Which Role Do You Need to Hire: Creative Director or Art Director?
We miss Mad Men already. Who didn’t love those crazy advertising professionals, living back in a time when it was perfectly acceptable to take a nap in the middle of the day after a three-martini lunch? Don Draper seemed so cool and charming (at least for the first three seasons or so), and personified for so many what it means to be “Creative Director.” He was the man in charge.
But let’s not forget the rest of the staff. Two of our favorites were tragic Sal Romano and cool-guy Stan Rizzo. Yes, they both had interesting stories in and out of the office, but what’s particularly noteworthy is that they were the art directors for the fictional Sterling Cooper ad agency. Over the course of the show, we witnessed their artistic evolution, from working with pencils and tracing paper to a variety of mediums, including video, to produce dynamic finished products. They were the artists.
Both of these roles still exist today but when your marketing team is in need of one of them, how do you determine which is right for your business?
The Creative Director
Don Draper was the creative director for Sterling Cooper. Yes, he was an ideas man through and through, a genius at coming up with catchy slogans and inspired campaigns, but he did more than that. He was in charge of spearheading all branding strategy, which required him to oversee everything being presented to the client. Ultimately, that’s what a creative director handles: ensuring that the chosen strategy and art design supports the client’s needs.
The creative director sells the ideas to the client and handles the execution and follow-through of those ideas. They think through the entirety of the assignment, from conception to development to delivery of the finished project. Creative directors can serve as mentors for those working in their departments, unifying their teams and fostering a positive work environment. In short, the creative director, like Don Draper, is a leader. He or she leads the team in the task of successfully completing and implementing projects on behalf of the client.
The Art Director
It’s easy to confuse creative direction with art direction, but they are not the same. The difference between art direction and creative direction is in the scope of responsibilities. Art direction marries art and design to create a cohesive aesthetic and arouse a reaction from the consumer. By definition, an art director is focused solely on aesthetics, whereas a creative director will handle strategy, campaign execution, art direction, and more. A creative director may request a bold font to exude strength; an art director will know the names of the fonts that will work.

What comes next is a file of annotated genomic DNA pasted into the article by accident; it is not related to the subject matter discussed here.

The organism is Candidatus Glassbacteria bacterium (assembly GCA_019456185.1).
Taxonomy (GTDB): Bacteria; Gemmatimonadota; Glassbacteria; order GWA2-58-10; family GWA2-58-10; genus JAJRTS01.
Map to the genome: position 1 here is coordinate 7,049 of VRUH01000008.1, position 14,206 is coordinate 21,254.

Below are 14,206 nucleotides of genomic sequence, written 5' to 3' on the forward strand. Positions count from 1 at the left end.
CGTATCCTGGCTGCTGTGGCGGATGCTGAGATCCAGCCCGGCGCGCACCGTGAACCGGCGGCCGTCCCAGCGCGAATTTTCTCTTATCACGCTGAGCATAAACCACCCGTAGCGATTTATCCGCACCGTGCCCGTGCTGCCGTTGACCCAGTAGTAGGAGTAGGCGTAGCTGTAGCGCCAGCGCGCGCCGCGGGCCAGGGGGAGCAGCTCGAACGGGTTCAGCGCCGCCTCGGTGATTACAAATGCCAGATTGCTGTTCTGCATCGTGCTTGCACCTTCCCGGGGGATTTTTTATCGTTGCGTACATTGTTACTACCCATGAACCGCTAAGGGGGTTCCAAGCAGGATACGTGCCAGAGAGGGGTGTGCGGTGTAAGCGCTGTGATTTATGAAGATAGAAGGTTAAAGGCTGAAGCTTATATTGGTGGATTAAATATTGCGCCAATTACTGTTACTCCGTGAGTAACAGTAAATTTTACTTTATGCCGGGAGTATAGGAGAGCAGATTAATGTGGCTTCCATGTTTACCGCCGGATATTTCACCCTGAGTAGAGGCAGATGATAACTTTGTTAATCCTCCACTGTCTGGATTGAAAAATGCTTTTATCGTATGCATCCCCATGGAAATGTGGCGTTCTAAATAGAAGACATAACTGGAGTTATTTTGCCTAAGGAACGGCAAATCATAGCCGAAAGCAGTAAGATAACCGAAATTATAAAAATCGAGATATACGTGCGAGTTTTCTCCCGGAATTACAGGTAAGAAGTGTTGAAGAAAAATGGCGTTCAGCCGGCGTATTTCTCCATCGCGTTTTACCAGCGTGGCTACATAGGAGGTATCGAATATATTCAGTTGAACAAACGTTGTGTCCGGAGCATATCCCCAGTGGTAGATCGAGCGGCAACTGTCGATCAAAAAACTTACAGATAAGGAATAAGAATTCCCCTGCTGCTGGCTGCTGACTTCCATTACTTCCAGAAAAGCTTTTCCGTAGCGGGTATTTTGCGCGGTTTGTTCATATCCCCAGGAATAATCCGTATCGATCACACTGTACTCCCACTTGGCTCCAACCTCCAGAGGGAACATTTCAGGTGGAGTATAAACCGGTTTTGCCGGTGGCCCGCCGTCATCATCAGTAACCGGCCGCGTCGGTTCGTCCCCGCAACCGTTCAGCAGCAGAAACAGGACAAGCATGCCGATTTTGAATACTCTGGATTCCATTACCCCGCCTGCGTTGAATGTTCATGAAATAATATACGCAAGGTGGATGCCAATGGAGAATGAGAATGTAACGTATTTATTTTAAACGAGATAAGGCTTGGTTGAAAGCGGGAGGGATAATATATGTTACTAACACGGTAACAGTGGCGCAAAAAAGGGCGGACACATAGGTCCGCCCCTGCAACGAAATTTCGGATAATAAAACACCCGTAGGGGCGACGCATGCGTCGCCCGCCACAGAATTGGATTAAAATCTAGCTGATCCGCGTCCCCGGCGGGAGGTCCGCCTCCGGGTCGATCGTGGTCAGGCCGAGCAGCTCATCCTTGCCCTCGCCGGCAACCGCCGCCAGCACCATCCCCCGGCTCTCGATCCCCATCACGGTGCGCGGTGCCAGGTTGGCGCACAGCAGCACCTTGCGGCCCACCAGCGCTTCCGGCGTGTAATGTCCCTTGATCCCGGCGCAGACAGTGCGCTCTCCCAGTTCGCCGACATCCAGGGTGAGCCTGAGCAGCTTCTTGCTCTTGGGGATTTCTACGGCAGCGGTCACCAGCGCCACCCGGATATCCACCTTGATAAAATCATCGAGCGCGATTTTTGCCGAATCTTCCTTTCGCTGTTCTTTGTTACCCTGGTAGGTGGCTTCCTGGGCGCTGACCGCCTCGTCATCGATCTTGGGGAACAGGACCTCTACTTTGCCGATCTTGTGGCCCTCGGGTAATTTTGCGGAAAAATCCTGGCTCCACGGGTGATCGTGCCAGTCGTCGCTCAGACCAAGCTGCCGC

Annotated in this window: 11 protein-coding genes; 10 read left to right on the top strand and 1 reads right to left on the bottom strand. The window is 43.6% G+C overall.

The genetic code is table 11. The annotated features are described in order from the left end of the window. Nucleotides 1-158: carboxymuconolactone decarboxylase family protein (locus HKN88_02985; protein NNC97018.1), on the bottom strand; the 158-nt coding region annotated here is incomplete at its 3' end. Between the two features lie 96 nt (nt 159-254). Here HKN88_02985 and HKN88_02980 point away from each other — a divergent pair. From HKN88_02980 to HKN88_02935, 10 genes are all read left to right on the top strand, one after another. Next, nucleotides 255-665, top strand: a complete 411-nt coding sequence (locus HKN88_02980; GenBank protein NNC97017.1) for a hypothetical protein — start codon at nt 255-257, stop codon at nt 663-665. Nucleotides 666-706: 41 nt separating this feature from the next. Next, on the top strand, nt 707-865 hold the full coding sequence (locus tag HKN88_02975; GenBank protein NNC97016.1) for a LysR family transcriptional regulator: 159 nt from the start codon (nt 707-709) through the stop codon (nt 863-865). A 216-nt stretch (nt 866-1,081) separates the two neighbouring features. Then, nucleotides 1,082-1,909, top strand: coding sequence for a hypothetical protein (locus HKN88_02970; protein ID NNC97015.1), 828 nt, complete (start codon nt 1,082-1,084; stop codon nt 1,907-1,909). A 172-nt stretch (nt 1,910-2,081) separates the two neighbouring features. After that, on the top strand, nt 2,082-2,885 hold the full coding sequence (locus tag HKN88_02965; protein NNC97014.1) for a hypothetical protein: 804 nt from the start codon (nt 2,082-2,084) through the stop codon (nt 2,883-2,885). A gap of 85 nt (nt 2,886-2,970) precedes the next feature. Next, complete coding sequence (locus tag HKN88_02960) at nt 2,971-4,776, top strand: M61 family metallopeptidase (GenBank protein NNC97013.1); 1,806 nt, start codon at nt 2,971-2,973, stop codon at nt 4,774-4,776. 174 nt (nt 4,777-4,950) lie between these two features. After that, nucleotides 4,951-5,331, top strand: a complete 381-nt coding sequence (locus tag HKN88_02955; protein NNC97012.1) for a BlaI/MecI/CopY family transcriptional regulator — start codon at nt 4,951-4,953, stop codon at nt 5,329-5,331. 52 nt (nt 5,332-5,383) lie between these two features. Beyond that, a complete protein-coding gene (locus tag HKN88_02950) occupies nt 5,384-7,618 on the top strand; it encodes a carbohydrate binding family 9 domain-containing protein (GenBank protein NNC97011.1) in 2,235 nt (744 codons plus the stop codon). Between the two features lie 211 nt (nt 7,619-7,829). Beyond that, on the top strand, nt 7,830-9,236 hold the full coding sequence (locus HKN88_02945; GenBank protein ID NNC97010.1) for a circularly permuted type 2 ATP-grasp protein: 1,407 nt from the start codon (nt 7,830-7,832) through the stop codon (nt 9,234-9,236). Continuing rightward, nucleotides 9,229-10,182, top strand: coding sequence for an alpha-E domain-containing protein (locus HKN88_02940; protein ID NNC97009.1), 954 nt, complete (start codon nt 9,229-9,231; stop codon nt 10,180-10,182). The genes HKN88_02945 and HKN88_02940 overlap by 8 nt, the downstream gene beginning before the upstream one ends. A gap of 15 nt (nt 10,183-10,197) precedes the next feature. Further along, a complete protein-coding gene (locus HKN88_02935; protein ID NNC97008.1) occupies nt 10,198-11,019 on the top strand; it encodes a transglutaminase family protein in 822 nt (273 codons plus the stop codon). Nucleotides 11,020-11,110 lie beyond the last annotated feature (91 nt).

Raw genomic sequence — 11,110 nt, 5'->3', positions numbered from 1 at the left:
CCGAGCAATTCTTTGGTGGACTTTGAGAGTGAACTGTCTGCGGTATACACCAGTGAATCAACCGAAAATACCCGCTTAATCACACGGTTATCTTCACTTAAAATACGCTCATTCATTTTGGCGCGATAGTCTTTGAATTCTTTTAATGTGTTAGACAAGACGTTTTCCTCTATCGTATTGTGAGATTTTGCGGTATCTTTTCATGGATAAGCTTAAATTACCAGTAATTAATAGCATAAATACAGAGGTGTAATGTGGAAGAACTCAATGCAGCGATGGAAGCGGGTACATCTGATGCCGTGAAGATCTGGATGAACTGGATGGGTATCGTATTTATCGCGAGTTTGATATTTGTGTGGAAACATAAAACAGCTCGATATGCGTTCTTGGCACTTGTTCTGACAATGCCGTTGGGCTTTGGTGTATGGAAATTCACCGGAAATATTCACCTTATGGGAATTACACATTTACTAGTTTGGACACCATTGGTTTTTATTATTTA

Once a strategy is approved, the art director implements the ideas set forth for the client. They sweat the smaller stuff that a creative director likely doesn’t have time for, such as color choices, fonts, kerning and spacing, and even creating the actual appearance of the finished product. Art directors might be in charge of a team of other creatives instead of a creative director, but they certainly have the talent to jump in there and create themselves. If the creative director is the manager of a baseball team, then the art director is the seasoned ballplayer who is now the third base coach.
Which Director Do You Need?
Depending on the size of your business, you may only need an art director. At smaller agencies and brands, it’s better to have someone who can jump in and get his or hands dirty if need be. An art director is typically someone who can fill the functions of both roles. If you have multiple large clients, then a creative director may be needed to manage the workload and guide clients in the right direction.
Chances are you’ll need a Sal or a Stan one way or the other, but not everyone will require a Don Draper. Consider the impact of filling such a position will have on your payroll, and what you can reasonably expect in return. As a general rule of thumb, it’s probably best to look for an art director who can also serve as an ambassador and mentor if your company is on the smaller side.
Perhaps of most importance, don’t expect that you’ll be able to outsource either of these positions and get the results you want. Whether you’re seeking a creative director to manage an entire department or company, or an art director to oversee the aesthetic direction of a project or marketing campaign, that person will need to be involved in all stages of the process. He or she needs to be present to provide guidance, criticism, motivation, and ideas.
(Mad Men character images via AMC website)